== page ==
Moonhead and the Music Machine

Andrew Rae’s wonderful new book Moonhead and the Music Machine tells a familiar American high-school narrative but with a rather unfamiliar device: our protagonist has a moon for a head.

Moonhead and the Music Machine Cover
Moonhead and the Music Machine Cover

The beautiful book, published by Nobrow, is described as ‘a subtle blend between Wayne’s World and Ovid’s Metamorphosis’, and centres on the life of Joey Moonhead, ‘a normal kid in every way except one…he has a moon for a head’.

Getting ready for school
Getting ready for school

As we might expect, this doesn’t make his life easy. His poor noggin is literally kicked around the playground, as well as being used as a classroom globe and popped into the toilet.

He escapes these tribulations – and the fact his parents seem rather disinterested in him – by disappearing into reveries, ‘letting his head float away…to the end of the universe…or the depths of the sea…or the heart of the jungle…’

Joey keeps himself occupied by letting his head float off to the depths of the sea.
Joey keeps himself occupied by letting his head float off to the depths of the sea.

The gorgeous illustrations bring the at times poignant, at times hilarious text to life. His geeky friend Sockets tells him ‘you’ve rationalised your way to loserville!’; while a teacher at parents evening laments ‘you’re a lazyheart and a dreamer’.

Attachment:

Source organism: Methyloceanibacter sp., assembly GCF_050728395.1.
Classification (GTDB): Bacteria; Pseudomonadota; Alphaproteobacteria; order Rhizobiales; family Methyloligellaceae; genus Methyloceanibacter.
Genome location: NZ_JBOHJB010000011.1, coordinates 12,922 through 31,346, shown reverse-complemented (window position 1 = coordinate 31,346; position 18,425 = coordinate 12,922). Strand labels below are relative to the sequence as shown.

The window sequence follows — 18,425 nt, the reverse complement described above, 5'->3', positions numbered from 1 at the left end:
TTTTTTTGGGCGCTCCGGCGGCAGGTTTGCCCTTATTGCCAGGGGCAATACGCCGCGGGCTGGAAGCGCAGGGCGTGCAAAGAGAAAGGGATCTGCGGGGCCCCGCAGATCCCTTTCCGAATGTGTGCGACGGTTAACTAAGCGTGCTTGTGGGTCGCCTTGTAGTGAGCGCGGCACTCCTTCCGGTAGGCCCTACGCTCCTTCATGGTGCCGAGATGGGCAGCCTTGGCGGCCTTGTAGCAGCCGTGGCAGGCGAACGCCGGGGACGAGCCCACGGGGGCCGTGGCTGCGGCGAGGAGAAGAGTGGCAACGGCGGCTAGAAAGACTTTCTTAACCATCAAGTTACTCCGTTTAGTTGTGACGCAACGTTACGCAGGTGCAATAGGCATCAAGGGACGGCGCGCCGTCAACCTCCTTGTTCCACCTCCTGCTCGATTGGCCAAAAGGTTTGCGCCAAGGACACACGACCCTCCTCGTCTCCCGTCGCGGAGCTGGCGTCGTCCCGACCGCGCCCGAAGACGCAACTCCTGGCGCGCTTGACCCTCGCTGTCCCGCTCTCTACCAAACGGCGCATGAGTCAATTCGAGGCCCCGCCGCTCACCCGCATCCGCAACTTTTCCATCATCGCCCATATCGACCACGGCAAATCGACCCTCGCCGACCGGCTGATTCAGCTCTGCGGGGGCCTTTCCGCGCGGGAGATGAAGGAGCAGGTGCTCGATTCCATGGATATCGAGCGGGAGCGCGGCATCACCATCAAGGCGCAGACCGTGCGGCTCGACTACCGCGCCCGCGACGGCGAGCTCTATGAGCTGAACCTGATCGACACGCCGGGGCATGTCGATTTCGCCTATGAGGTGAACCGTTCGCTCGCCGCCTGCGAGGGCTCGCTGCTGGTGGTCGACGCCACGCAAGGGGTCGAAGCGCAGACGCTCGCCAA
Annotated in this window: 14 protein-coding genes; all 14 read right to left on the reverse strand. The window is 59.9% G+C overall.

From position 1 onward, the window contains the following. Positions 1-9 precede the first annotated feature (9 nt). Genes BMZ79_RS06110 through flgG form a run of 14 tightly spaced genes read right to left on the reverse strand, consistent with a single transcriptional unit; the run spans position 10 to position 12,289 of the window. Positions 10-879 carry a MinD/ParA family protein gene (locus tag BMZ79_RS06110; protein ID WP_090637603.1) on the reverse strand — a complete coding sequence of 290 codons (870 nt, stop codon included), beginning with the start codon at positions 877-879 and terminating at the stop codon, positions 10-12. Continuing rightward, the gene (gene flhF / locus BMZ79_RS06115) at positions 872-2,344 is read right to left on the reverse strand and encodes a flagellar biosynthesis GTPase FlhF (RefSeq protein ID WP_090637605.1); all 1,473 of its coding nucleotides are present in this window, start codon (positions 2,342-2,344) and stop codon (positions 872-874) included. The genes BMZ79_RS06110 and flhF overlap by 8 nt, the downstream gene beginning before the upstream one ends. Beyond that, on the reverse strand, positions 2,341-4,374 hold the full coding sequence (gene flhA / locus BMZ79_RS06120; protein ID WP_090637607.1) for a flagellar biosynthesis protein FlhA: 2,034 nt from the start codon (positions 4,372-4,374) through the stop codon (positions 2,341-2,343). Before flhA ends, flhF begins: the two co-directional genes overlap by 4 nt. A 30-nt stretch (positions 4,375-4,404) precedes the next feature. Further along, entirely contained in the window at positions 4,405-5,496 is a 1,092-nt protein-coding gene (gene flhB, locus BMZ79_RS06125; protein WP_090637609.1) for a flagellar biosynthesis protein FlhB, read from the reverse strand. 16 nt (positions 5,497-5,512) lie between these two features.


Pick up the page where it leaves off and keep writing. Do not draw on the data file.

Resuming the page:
Throughout the story Rae weaves in references to art and music: when poor Joey is banished to the spare room, he drifts into daydreams of musical stardom, back dropped by Kandinsky-esque shapes and flashes of colour.

Kandinsky-inspired reveries
Kandinsky-inspired reveries

The next few pages delve into some imaginative album sleeves – featuring the likes of Fulcrum Wilson, with See You Later Oscillator. Rae also sneaks in a reference to his own band, Owen and the Eyeballs, which also includes illustrators Jim Stoten, Nick White and Owen Gildersleeve in real life.

Dreaming of rock and roll stardom
Dreaming of rock and roll stardom

As the story progresses, Joey makes his own music machine, as the title suggests: based on a diagram he has drawn delineating parts including  ‘chops’, ‘sprocket’, ‘whatsit’ and ‘stringy stuff’. 

But this is a victory fraught with its own issues – one being that it turns the high-school bully and his pretty blonde girlfriend into sloppy, green, sludgy masses.

Total psych-out
Total psych-out

We won’t spoil the rest of the tale, but with all the psychedelic colours, triumphing of the underdog and dream-like illustrations, the book, as well as the music machine, is truly magical.

Moonhead and the Music Machine is available now published by Nobrow priced £15.99

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